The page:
Drink enough water to turn your urine light yellow
Drinking enough water is one of the most simple, basic, and important health steps you can take. As long as you are not taking riboflavin (vitamin B2), which fluoresces and turns your urine bright yellow (it is also in most multi-vitamins), then your urine should be a very light-colored yellow. If it is a deep yellow then you are likely not drinking enough water.
If you drink the required amount of water to maintain a light yellow coloring, you can easily avoid dehydration, which can have profound effects on your health. Dehydration can cause fatigue, dry skin, headaches, and constipation
Drink your water at the right rate.
It’s better to sip water all day long than to guzzle a large amount all at once. Depending on your size, your body can only process a bit more than a glass of water per hour. If you drink much more than this at one sitting, the extra water will not be used, but merely flushed down the toilet bowl. So keep your water bottle with you all day long. If you wait until you are thirsty, though, it may be too late.
Drink pure water.
Healthy water is water that has been properly treated to avoid contamination. Nearly all municipal water supplies have chlorine and flouride added during water treatment, both of which are detrimental to your health. Europeans have known for many years that fluoride is toxic and have long since removed it from their water supplies. Be sure and obtain a filter to avoid ingesting chlorine and fluoride. About 5 percent of the water supplies in the U.S. also contain arsenic levels that can cause you health problems. In addition, there are many tons of drugs flushed down the toilet that may end up in your water supply – most filtration systems are not designed to remove them. Filter your water. There are two main types of filters that I recommend – either carbon filters or reverse osmosis.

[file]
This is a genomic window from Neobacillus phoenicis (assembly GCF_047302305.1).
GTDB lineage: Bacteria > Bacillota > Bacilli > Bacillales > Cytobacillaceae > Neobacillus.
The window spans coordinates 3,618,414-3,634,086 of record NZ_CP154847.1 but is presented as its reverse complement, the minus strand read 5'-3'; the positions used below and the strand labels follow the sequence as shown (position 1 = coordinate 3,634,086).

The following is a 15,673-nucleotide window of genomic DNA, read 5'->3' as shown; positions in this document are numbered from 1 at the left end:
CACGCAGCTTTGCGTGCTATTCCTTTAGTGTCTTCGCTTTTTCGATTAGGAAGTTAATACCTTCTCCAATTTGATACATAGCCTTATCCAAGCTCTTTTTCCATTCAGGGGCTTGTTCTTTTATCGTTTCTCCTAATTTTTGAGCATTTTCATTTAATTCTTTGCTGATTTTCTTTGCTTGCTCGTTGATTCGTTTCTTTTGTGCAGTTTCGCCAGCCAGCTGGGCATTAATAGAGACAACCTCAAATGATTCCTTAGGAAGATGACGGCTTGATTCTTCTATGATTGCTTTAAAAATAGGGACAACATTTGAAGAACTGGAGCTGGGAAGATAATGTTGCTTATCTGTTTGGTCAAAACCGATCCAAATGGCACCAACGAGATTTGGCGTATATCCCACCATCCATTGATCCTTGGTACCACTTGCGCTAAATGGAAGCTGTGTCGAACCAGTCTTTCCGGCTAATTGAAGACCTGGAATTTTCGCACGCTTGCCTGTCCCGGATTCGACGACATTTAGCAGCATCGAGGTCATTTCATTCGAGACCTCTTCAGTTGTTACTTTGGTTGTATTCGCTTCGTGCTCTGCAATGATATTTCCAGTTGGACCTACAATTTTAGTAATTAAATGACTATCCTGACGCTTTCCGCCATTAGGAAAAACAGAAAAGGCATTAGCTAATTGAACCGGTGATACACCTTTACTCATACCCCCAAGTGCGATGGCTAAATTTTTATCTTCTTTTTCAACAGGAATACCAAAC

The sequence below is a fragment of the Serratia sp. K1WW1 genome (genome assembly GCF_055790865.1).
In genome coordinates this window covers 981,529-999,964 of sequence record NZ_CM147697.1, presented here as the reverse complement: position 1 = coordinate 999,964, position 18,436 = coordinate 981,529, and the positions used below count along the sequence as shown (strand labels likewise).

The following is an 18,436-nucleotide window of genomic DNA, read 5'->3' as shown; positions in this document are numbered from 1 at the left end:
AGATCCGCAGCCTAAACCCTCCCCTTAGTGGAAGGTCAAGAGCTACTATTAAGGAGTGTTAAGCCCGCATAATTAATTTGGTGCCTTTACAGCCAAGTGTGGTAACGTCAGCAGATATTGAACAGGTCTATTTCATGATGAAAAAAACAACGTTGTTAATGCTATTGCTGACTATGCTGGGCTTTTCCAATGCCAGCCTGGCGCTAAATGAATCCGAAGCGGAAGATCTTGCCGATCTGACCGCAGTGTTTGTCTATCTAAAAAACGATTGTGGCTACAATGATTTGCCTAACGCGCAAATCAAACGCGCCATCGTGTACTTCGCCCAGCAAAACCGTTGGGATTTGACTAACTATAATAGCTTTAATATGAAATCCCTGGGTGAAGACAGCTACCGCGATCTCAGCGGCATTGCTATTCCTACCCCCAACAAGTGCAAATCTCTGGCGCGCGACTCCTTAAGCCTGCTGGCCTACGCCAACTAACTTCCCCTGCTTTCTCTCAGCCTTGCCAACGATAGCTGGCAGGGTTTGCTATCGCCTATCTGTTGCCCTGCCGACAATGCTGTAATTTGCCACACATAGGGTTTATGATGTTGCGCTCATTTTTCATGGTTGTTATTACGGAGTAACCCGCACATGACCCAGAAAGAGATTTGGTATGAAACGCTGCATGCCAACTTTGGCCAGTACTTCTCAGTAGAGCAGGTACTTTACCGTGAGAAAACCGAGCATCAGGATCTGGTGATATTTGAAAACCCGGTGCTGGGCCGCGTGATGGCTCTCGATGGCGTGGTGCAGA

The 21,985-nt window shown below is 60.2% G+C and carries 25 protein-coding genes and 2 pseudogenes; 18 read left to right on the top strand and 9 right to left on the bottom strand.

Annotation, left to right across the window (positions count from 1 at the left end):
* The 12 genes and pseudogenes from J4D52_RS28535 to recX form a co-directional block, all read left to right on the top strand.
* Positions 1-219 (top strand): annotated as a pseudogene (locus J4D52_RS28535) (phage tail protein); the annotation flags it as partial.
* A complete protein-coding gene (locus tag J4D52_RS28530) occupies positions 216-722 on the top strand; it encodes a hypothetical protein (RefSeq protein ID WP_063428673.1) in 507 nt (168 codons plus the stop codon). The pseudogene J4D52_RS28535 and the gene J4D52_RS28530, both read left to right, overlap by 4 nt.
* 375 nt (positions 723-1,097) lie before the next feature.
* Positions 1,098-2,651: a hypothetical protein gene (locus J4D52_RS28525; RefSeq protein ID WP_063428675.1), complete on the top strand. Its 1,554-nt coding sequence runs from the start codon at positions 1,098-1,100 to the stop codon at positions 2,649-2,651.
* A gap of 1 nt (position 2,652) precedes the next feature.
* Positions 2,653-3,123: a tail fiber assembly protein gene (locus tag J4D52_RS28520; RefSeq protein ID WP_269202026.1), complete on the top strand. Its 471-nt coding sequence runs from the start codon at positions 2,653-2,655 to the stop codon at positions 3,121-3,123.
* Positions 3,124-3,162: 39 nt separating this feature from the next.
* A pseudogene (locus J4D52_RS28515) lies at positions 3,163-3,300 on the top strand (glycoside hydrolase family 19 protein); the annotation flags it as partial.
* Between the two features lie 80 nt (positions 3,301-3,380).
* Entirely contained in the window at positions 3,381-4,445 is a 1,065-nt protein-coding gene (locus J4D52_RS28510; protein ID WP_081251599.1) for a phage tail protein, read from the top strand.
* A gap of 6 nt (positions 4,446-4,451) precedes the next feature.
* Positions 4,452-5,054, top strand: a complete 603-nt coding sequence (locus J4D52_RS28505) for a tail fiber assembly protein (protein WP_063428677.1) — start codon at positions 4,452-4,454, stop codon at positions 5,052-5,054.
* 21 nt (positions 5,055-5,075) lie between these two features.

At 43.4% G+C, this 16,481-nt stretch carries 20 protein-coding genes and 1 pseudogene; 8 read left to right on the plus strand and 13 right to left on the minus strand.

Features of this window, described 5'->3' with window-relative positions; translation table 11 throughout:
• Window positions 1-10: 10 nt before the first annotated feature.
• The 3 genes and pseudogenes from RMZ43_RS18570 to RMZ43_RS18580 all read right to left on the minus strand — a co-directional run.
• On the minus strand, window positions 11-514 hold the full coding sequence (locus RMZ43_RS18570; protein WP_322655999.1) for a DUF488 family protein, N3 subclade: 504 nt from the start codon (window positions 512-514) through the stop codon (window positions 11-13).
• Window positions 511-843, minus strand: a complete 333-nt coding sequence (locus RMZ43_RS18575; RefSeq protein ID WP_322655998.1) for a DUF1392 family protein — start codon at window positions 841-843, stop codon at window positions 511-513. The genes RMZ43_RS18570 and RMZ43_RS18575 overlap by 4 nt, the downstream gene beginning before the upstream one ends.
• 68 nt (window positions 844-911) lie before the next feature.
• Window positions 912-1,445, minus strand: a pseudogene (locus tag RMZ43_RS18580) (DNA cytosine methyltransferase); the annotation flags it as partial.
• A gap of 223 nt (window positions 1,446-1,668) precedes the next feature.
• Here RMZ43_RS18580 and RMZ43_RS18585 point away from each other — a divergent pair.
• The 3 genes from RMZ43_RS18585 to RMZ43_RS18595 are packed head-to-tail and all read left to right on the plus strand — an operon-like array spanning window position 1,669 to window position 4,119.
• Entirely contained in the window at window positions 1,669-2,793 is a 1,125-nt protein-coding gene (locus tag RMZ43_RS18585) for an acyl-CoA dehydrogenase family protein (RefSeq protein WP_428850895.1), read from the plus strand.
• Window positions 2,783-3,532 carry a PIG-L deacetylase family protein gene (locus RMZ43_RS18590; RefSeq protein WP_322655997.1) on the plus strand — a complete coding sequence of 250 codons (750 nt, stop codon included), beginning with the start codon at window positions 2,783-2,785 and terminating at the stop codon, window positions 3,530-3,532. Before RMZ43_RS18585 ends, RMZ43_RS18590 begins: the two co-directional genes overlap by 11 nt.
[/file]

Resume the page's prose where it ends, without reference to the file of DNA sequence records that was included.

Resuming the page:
Avoid bottled water. This kind of water is usually acceptable, but it’s expensive and also negatively impacts the environment. And, despite its hefty price tag, bottled water is NOT an assurance of purity. Near 40% of bottled water is just plain old tap water which may or may not have received any additional treatment.
Store your water safely. Avoid purchasing the one-gallon cloudy plastic (PVC) containers from your grocery store as they transfer far too many chemicals into your water. The five-gallon containers and the clear bottles (polyethylene) are a much better plastic and will not give the water an unpalatable plastic taste.
Use lemon juice for a bit of flavor and normalize your body’s pH.
You can add lemon juice to your water occasionally, to help flavor it and normalize your body’s pH if you’re too acidic. However, be careful not to use the lemon juice continuously or you run the risk of developing an allergy to it.
Watch the other fluids you drink…
Coffee and tea: Coffee in moderation (1-2 cups daily) is ok unless you are pregnant. Caffeine has clearly been associated with pregnancy complications and should be avoided by all pregnant women. If you struggle with insomnia or anxiety, please avoid all caffeine. Generally tea is an excellent beverage – try to stick with white or green teas which have higher antioxidant content.
Alcohol: Beer, wine, and distilled spirits are allowed in moderation. Moderate alcohol intake is defined as a 5-ounce glass of wine, a 12-ounce beer or 1 ounce of hard liquor with a meal. You will have to count these as carbohydrates, however. And remember that alcohol while hasten your dehydration.
Fruit jucies: Seek to limit them as much as possible as they contain large amounts of sugar. Avoid all soft drinks! I don’t ever advocate drinking any soft drink for any reason as they have no redeeming value whatsoever. Both regular and diet sodas are potent contributors to a number of health challenges. For example, did you know that for every can of soda you drink per day, your risk of obesity increases by 60 percent! This is one of the easiest changes you can make that can significantly improve your health.